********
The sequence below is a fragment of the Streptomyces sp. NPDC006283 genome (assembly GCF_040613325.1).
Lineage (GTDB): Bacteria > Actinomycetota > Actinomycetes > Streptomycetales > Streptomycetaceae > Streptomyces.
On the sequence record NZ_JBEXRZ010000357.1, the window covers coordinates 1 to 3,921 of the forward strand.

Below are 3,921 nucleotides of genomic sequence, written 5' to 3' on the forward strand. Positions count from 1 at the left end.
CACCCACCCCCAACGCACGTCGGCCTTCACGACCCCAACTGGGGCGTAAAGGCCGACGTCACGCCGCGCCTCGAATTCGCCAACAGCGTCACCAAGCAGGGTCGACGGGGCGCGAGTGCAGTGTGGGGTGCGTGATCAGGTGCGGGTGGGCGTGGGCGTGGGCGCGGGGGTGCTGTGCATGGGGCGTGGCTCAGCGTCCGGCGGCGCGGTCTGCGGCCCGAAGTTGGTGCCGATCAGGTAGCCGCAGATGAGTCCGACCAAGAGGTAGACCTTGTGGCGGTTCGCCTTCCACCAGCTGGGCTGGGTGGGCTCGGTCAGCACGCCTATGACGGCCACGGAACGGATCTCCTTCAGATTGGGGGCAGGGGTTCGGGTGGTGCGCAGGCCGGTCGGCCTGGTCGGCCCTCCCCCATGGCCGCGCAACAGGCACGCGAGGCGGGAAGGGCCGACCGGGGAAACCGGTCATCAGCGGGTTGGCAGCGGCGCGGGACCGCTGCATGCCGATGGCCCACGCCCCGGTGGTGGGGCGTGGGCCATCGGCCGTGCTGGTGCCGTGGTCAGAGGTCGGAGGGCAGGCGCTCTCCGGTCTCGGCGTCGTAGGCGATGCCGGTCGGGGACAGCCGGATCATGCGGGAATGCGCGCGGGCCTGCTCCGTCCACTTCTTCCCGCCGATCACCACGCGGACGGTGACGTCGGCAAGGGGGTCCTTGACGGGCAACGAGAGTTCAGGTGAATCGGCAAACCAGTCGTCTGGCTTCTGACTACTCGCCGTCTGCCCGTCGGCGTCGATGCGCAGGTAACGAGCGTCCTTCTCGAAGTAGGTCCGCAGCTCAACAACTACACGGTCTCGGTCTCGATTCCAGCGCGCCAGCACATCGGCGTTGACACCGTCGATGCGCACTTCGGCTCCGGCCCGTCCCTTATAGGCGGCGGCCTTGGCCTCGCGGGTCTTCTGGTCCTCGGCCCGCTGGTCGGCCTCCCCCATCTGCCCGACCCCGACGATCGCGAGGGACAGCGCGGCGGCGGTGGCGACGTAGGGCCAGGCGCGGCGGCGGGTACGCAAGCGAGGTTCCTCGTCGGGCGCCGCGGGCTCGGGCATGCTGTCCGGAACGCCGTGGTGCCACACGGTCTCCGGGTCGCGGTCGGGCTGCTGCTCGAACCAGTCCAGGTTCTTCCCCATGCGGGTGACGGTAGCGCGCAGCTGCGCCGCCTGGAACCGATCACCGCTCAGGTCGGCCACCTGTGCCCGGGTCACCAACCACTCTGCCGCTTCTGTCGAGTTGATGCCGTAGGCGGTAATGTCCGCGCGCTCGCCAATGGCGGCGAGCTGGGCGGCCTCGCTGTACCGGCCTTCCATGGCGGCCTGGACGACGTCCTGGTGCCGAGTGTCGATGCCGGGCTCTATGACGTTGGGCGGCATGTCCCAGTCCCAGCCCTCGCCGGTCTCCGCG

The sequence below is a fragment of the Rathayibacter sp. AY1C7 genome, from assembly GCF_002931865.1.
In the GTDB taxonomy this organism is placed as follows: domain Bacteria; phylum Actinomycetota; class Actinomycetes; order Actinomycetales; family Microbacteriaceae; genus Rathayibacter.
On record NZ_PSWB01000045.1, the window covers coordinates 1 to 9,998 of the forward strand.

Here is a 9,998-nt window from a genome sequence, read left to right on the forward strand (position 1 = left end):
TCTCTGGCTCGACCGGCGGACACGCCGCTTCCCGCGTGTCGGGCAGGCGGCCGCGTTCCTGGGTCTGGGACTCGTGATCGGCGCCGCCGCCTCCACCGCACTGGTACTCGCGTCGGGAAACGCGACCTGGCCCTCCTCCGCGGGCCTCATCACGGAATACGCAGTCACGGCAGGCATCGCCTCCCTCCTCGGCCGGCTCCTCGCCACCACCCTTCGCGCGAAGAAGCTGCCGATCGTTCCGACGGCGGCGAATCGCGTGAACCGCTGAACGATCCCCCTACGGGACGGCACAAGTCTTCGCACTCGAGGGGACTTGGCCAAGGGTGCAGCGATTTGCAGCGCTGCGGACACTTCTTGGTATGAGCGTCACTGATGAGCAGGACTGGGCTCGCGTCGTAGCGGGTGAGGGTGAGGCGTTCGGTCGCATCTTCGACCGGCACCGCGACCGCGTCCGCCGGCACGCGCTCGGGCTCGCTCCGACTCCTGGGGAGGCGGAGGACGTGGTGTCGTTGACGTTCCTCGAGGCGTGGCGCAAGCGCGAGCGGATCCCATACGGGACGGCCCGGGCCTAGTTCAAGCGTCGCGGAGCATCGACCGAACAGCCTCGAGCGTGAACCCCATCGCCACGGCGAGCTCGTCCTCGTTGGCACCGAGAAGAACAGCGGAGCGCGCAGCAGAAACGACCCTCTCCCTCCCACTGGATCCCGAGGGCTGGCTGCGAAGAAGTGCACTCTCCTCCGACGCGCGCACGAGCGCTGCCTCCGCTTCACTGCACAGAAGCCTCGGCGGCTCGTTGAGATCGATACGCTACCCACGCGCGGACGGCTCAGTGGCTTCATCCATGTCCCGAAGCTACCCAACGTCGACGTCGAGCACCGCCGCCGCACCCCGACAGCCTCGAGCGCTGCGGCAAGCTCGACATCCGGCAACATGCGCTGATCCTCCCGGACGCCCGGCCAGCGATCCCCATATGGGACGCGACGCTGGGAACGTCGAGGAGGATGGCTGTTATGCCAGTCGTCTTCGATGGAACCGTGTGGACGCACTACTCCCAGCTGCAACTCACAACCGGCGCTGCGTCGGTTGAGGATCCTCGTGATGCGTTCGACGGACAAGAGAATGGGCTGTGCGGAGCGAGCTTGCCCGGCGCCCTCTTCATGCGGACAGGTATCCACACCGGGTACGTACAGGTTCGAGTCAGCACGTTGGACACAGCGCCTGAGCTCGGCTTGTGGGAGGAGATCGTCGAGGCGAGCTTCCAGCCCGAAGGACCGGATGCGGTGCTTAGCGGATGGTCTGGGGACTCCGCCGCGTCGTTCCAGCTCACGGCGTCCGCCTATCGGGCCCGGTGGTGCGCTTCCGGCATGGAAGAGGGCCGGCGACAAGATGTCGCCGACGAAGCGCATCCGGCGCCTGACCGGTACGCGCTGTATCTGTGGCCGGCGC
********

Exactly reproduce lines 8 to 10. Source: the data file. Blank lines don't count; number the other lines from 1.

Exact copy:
On record NZ_PSWB01000045.1, the window covers coordinates 1 to 9,998 of the forward strand.

Here is a 9,998-nt window from a genome sequence, read left to right on the forward strand (position 1 = left end):
TCTCTGGCTCGACCGGCGGACACGCCGCTTCCCGCGTGTCGGGCAGGCGGCCGCGTTCCTGGGTCTGGGACTCGTGATCGGCGCCGCCGCCTCCACCGCACTGGTACTCGCGTCGGGAAACGCGACCTGGCCCTCCTCCGCGGGCCTCATCACGGAATACGCAGTCACGGCAGGCATCGCCTCCCTCCTCGGCCGGCTCCTCGCCACCACCCTTCGCGCGAAGAAGCTGCCGATCGTTCCGACGGCGGCGAATCGCGTGAACCGCTGAACGATCCCCCTACGGGACGGCACAAGTCTTCGCACTCGAGGGGACTTGGCCAAGGGTGCAGCGATTTGCAGCGCTGCGGACACTTCTTGGTATGAGCGTCACTGATGAGCAGGACTGGGCTCGCGTCGTAGCGGGTGAGGGTGAGGCGTTCGGTCGCATCTTCGACCGGCACCGCGACCGCGTCCGCCGGCACGCGCTCGGGCTCGCTCCGACTCCTGGGGAGGCGGAGGACGTGGTGTCGTTGACGTTCCTCGAGGCGTGGCGCAAGCGCGAGCGGATCCCATACGGGACGGCCCGGGCCTAGTTCAAGCGTCGCGGAGCATCGACCGAACAGCCTCGAGCGTGAACCCCATCGCCACGGCGAGCTCGTCCTCGTTGGCACCGAGAAGAACAGCGGAGCGCGCAGCAGAAACGACCCTCTCCCTCCCACTGGATCCCGAGGGCTGGCTGCGAAGAAGTGCACTCTCCTCCGACGCGCGCACGAGCGCTGCCTCCGCTTCACTGCACAGAAGCCTCGGCGGCTCGTTGAGATCGATACGCTACCCACGCGCGGACGGCTCAGTGGCTTCATCCATGTCCCGAAGCTACCCAACGTCGACGTCGAGCACCGCCGCCGCACCCCGACAGCCTCGAGCGCTGCGGCAAGCTCGACATCCGGCAACATGCGCTGATCCTCCCGGACGCCCGGCCAGCGATCCCCATATGGGACGCGACGCTGGGAACGTCGAGGAGGATGGCTGTTATGCCAGTCGTCTTCGATGGAACCGTGTGGACGCACTACTCCCAGCTGCAACTCACAACCGGCGCTGCGTCGGTTGAGGATCCTCGTGATGCGTTCGACGGACAAGAGAATGGGCTGTGCGGAGCGAGCTTGCCCGGCGCCCTCTTCATGCGGACAGGTATCCACACCGGGTACGTACAGGTTCGAGTCAGCACGTTGGACACAGCGCCTGAGCTCGGCTTGTGGGAGGAGATCGTCGAGGCGAGCTTCCAGCCCGAAGGACCGGATGCGGTGCTTAGCGGATGGTCTGGGGACTCCGCCGCGTCGTTCCAGCTCACGGCGTCCGCCTATCGGGCCCGGTGGTGCGCTTCCGGCATGGAAGAGGGCCGGCGACAAGATGTCGCCGACGAAGCGCATCCGGCGCCTGACCGGTACGCGCTGTATCTGTGGCCGGCGC